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gpg-agent with OpenSSH on Windows

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gpg-agent with OpenSSH on Windows

Gerhard Poul
Hi,

I've recently started using a Windows notebook at work and wanted to take this as an opportunity to use gpg-agent because I'm planning to use a YubiKey as well to sign future git commits.

After reading about Microsoft's OpenSSH Port beta [1] that works from PowerShell I decided to try using it instead of PuTTY, but the ssh-add was not able to connect to gpg-agent.

To figure out why I learned more than I wanted to know, but I guess that's how one usually gets involved in projects ;-)

I opened an issue [2] and it seems that ssh-add has been adapted to use named pipes on Windows, wheres that is not the mechanism that gpg-agent currently uses.

If my understanding of what I read over the last days is correct, then gpg-agent on Windows only works with enable-putty-support, but there is currently no client that works with enable-ssh-support and the enable-ssh-support does not currently use named pipes on Windows.

Now I'd like to confirm with you whether my understanding is correct and whether there are any current plans in regards to using named pipes on Windows. If the enable-ssh-support is currently not working on Windows with any client anyway, then that could be ported to use the same mechanism that [1] uses and no functionality would be harmed.

Is there currently any ongoing work in this direction? Has something like this already been discussed?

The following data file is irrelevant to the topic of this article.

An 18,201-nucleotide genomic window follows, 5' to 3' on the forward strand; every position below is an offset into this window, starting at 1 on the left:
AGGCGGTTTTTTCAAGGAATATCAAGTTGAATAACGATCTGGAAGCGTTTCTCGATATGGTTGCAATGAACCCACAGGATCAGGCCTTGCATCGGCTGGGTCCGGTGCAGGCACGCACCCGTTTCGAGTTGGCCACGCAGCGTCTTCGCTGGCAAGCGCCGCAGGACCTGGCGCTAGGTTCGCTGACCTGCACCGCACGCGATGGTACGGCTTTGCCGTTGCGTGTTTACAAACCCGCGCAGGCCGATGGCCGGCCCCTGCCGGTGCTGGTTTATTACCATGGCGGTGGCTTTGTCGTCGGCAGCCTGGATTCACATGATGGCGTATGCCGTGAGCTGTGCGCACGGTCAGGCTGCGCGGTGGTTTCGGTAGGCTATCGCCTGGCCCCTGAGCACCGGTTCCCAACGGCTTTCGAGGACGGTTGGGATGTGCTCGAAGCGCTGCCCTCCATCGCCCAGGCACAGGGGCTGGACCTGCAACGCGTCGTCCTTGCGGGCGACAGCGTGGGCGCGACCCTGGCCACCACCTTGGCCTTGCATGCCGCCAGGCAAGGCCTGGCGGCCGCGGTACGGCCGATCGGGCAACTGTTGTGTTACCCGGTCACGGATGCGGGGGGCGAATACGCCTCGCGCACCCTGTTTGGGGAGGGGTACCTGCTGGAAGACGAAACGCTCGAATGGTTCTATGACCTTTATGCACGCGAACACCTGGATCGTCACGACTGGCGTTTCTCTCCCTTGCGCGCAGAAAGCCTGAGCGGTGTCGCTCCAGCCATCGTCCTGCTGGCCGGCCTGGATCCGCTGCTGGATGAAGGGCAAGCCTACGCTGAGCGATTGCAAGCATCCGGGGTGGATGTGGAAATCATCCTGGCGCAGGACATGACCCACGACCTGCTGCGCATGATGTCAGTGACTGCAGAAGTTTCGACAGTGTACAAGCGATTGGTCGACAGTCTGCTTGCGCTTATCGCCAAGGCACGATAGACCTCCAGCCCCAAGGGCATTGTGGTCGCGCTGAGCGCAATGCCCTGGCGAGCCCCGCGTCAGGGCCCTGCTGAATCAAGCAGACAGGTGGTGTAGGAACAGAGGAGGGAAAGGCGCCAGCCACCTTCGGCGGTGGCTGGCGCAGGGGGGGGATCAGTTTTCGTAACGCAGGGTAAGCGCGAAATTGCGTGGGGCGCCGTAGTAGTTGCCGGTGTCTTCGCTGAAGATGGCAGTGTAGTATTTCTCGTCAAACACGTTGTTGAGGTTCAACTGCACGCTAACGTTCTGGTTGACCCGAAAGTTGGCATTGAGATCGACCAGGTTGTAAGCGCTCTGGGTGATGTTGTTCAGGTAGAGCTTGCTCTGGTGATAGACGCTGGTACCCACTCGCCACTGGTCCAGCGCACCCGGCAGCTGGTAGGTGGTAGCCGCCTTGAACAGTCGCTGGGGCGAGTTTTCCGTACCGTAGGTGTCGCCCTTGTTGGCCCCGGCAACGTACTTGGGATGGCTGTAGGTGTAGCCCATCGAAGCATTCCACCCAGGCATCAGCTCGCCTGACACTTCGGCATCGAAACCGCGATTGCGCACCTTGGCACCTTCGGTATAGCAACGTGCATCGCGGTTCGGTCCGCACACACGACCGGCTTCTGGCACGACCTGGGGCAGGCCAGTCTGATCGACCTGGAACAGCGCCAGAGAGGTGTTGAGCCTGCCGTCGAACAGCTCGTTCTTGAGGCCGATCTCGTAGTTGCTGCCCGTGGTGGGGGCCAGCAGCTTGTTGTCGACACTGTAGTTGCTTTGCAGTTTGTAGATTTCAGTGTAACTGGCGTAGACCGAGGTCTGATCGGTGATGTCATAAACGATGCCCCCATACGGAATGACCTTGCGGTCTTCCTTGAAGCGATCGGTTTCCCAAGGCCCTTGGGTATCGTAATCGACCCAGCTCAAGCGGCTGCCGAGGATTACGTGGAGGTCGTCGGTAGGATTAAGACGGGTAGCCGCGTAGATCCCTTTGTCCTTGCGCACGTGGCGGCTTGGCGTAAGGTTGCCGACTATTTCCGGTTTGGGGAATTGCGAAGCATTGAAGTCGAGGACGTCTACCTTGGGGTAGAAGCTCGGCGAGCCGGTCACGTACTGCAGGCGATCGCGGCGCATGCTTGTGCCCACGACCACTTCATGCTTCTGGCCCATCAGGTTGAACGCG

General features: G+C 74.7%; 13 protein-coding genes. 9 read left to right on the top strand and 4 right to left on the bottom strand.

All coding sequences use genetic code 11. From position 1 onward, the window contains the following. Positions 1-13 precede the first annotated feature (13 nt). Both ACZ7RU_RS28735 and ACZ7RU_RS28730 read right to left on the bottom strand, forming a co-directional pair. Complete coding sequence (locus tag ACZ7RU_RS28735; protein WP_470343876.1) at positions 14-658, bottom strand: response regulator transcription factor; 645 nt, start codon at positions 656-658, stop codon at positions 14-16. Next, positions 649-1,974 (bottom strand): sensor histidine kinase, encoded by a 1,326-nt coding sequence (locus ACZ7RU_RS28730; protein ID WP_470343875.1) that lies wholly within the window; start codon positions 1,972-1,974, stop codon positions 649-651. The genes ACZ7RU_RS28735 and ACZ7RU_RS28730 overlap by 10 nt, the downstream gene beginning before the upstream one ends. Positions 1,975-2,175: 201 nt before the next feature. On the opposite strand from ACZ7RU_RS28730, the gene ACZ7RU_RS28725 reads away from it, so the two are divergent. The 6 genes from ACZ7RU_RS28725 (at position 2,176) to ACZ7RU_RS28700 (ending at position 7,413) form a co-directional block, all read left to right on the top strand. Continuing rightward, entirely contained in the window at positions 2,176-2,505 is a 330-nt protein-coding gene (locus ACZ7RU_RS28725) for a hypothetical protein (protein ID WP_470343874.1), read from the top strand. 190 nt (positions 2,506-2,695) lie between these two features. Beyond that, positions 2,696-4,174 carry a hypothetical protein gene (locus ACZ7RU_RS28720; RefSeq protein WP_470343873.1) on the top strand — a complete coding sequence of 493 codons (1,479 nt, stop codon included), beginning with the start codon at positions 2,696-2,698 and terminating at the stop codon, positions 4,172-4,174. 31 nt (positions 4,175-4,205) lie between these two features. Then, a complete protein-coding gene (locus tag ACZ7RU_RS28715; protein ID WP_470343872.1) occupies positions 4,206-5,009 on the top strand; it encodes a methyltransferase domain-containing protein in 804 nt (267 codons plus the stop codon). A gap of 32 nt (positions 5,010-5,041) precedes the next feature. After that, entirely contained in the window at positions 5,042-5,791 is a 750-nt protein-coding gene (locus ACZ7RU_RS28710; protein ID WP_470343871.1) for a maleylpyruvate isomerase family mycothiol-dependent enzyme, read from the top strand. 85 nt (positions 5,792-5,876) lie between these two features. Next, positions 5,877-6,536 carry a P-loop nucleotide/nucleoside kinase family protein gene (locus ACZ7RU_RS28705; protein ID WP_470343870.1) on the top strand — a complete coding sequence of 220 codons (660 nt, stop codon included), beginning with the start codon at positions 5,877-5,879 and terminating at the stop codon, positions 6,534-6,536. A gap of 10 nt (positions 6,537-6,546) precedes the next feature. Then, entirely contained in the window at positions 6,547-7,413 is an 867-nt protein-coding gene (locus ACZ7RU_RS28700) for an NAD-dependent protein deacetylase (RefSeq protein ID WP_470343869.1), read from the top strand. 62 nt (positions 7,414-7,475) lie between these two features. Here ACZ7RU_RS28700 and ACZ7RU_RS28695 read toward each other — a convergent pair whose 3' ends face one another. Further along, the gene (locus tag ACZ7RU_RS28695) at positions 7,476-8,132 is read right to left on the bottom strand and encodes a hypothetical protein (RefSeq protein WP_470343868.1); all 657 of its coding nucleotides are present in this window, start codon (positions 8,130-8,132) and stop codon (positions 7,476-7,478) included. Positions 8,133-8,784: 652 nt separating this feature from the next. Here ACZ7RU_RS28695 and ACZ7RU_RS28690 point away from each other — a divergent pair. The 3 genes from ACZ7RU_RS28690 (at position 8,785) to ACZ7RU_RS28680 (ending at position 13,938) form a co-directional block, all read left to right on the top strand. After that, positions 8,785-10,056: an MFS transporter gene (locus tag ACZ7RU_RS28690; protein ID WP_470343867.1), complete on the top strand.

Regards,
Gerhard

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Re: gpg-agent with OpenSSH on Windows

Werner Koch
On Thu, 20 Apr 2017 09:15, [hidden email] said:

> I opened an issue [2] and it seems that ssh-add has been adapted to use
> named pipes on Windows, wheres that is not the mechanism that gpg-agent

Arghh.  Named Pipes under Windows are very hard to use as an emulation
for local sockets.  The problem is that there is no mechanism to make
sure that they work only on the local machine.  With the right
credentials you can use them remotely - which is a bad idea to implement
a local (ie. non-remote) IPC.

Frankly, OpenSSH should not use that and resort to our or the new Cygwin
way of emulating local sockets.

On Unix we use plain local sockets.  On Windows we listen on 127.0.0.1
for a TCP connection; the port and a cookie is given in a file created
by the server and thus the connection is secured using file permissions.
Cygwin does something very similar.

Putty (and GnuPG's pageant support) support wraps the communication into
Windows messages.


Shalom-Salam,

   Werner


--
Die Gedanken sind frei.  Ausnahmen regelt ein Bundesgesetz.

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